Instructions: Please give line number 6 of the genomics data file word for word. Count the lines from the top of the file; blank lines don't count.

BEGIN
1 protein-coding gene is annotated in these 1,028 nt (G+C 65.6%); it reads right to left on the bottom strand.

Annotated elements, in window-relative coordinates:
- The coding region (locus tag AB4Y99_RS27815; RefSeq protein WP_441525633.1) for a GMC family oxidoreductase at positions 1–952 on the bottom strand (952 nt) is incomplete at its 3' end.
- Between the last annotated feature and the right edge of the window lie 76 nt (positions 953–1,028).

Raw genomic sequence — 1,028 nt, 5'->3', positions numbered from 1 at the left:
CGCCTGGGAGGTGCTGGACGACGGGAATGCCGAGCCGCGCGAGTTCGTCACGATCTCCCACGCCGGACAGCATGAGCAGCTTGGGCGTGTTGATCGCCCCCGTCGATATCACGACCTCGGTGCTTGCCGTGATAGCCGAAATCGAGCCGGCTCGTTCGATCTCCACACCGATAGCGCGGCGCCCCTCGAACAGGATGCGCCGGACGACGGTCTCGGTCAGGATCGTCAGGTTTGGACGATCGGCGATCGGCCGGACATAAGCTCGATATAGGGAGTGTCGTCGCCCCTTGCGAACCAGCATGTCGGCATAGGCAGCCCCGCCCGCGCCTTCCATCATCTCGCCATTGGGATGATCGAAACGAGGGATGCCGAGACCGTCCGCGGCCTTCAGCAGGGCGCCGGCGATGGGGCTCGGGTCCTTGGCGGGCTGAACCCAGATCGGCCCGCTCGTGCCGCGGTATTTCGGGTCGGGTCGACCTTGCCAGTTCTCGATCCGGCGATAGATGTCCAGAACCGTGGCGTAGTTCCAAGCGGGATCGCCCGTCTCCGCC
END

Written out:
CGCCTGGGAGGTGCTGGACGACGGGAATGCCGAGCCGCGCGAGTTCGTCACGATCTCCCACGCCGGACAGCATGAGCAGCTTGGGCGTGTTGATCGCCCCCGTCGATATCACGACCTCGGTGCTTGCCGTGATAGCCGAAATCGAGCCGGCTCGTTCGATCTCCACACCGATAGCGCGGCGCCCCTCGAACAGGATGCGCCGGACGACGGTCTCGGTCAGGATCGTCAGGTTTGGACGATCGGCGATCGGCCGGACATAAGCTCGATATAGGGAGTGTCGTCGCCCCTTGCGAACCAGCATGTCGGCATAGGCAGCCCCGCCCGCGCCTTCCATCATCTCGCCATTGGGATGATCGAAACGAGGGATGCCGAGACCGTCCGCGGCCTTCAGCAGGGCGCCGGCGATGGGGCTCGGGTCCTTGGCGGGCTGAACCCAGATCGGCCCGCTCGTGCCGCGGTATTTCGGGTCGGGTCGACCTTGCCAGTTCTCGATCCGGCGATAGATGTCCAGAACCGTGGCGTAGTTCCAAGCGGGATCGCCCGTCTCCGCC